TOKYO: The euro slipped to a two-month low on Wednesday, as markets waited to gauge the European Central Bank's stance on policy amid bubbling expectations that it could eventually lower interest rates and join the global easing trend.
The common currency was 0.05% lower at $1.1145 after touching $1.1143, its lowest since May 31. It had already lost more than 0.5% the previous day and shed nearly 0.7% so far this week.
The euro's decline has quickened ahead of the ECB's policy meeting on Thursday. While markets have pared their bets the central bank would cut rates by 10 basis points, they still expect dovish guidance, paving the way for easing in September.
"Attempts within the currency market to price in dovish moves or language by the ECB have gathered pace over the last few days, leading to the euro's steep decline," said Yukio Ishizuki, senior currency strategist at Daiwa Securities.
"The key point is not necessarily whether the ECB eases this week or not, but what kind of language (President Mario) Draghi employs regarding policy direction."
The euro was also seen weighed down as the pound slumped toward a two-year low after Boris Johnson on Tuesday won the contest to be the next British prime minister and raised the spectre of a no-deal Brexit.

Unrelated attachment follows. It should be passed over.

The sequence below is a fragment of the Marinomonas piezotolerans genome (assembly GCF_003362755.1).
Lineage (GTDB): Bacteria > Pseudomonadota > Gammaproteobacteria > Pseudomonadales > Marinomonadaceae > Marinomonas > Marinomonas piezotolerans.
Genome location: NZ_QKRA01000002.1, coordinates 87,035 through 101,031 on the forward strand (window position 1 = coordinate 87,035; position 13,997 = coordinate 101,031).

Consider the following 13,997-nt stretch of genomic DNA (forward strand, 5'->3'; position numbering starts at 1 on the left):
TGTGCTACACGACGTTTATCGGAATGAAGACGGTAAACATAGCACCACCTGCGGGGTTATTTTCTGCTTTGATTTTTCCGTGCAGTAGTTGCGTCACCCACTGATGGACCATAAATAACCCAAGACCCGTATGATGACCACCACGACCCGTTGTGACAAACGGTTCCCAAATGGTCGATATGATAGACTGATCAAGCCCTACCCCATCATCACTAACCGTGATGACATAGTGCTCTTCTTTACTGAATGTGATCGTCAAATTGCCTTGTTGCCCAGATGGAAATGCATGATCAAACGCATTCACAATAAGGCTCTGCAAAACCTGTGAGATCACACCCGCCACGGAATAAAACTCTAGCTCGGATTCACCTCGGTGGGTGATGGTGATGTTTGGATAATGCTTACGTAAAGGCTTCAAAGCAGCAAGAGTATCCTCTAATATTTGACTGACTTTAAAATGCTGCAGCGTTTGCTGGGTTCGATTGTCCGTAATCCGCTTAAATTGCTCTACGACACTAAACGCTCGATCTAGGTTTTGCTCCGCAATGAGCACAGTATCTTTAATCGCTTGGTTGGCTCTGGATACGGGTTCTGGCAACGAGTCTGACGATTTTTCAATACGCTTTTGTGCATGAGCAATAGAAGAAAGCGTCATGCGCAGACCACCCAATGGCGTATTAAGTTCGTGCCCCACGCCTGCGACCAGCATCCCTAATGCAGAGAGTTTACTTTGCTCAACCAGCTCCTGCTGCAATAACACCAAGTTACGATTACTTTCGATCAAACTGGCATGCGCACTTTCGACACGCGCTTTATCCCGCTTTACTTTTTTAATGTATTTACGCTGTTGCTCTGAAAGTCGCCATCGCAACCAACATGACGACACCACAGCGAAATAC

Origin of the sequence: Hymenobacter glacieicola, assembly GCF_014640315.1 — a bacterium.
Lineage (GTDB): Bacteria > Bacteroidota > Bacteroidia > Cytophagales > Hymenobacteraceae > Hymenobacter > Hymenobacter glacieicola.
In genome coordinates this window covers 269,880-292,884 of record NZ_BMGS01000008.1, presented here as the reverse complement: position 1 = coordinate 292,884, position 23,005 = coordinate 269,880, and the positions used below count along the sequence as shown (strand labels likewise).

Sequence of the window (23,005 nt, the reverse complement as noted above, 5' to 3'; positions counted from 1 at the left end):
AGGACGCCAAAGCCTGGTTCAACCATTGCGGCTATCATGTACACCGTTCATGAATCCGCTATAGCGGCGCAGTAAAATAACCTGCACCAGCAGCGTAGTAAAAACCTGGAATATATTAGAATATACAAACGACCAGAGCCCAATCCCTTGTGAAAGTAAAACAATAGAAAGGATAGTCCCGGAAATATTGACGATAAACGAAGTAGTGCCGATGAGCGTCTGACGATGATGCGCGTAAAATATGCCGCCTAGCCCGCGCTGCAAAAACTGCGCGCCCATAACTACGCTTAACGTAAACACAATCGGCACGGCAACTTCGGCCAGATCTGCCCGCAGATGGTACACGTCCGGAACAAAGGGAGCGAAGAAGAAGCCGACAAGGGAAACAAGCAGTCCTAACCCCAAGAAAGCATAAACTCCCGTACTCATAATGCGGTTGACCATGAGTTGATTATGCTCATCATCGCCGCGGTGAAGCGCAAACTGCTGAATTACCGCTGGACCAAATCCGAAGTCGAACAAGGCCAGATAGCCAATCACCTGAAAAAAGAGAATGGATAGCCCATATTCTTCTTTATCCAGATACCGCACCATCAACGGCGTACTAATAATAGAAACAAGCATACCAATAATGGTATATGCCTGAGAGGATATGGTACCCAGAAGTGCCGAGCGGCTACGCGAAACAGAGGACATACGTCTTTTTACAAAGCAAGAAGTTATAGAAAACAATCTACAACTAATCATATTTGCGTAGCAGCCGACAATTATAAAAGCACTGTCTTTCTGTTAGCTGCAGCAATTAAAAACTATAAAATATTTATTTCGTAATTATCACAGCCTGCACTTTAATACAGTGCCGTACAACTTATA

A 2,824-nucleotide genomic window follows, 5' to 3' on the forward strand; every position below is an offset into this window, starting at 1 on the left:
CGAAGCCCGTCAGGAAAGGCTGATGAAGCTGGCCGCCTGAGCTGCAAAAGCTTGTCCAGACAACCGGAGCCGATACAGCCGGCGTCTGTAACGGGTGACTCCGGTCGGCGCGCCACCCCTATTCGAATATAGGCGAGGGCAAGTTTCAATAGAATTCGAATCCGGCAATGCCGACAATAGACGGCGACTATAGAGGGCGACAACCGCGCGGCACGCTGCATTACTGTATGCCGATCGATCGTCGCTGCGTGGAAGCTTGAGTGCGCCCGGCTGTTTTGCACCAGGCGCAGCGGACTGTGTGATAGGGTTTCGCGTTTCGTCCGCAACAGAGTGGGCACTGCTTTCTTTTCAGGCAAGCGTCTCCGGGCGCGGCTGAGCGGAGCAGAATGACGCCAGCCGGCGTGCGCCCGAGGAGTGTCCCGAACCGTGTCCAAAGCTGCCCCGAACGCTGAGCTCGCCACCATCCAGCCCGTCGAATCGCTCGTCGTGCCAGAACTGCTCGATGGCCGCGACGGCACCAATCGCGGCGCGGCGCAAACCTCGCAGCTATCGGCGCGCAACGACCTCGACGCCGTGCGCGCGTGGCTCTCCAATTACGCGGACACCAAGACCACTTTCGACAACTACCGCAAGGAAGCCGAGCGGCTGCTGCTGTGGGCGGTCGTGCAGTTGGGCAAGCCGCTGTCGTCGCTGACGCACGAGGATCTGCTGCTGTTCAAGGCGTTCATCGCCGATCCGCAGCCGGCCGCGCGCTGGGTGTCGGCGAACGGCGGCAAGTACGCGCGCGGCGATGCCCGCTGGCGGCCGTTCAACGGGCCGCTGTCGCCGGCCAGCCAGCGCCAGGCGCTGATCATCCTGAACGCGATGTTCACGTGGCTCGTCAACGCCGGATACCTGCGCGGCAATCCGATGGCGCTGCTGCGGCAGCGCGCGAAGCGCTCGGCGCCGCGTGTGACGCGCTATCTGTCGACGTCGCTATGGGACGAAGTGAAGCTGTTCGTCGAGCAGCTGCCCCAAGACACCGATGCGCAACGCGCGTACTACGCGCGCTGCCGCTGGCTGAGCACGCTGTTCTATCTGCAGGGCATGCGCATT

Sterling was a touch lower at $1.2433, on track for its fourth straight day of losses and edging closer to $1.2382, the two-year trough brushed last week.
The dollar hovered near a one-week high of 108.290 yen scaled overnight, supported by a rise in U.S. Treasury yields as investor risk aversion waned following some progress in U.S.-China trade negotiations.
U.S. Trade Representative Robert Lighthizer and senior U.S. officials will travel to Shanghai on Monday for face-to-face trade meetings with Chinese officials, Bloomberg reported on Tuesday, citing unnamed sources.
The greenback also firmed after Washington on Tuesday reached a deal to lift government borrowing limits. Analysts reckon increased U.S. borrowing would tighten the supply of money in the country's banking system and in turn support the dollar.
The dollar index edged up to a five-week high of 97.755, following gains of nearly 0.5% the previous day.
"In addition to the euro's weakness ahead of the ECB meeting, the dollar is supported as market participants continue to discount the likelihood of the Fed cutting rates by 50 basis points at next week's FOMC (Federal Open Market Committee) meeting," said Ayako Sera, senior market economist at Sumitomo Mitsui Trust.
Speculation that the Federal Reserve would lower rates by 50 bps at its July 30-31 meeting had increased earlier this month following comments from some senior Fed officials, but investors now see a shallower 25 bp cut as more likely.
The Australian dollar fell to a 12-day low of $0.6978 after Westpac Banking Corp brought forward the timing of its forecast for the next rate cut by the Reserve Bank of Australia (RBA) to October, from November previously. The Aussie last traded down 0.35% at $0.6980.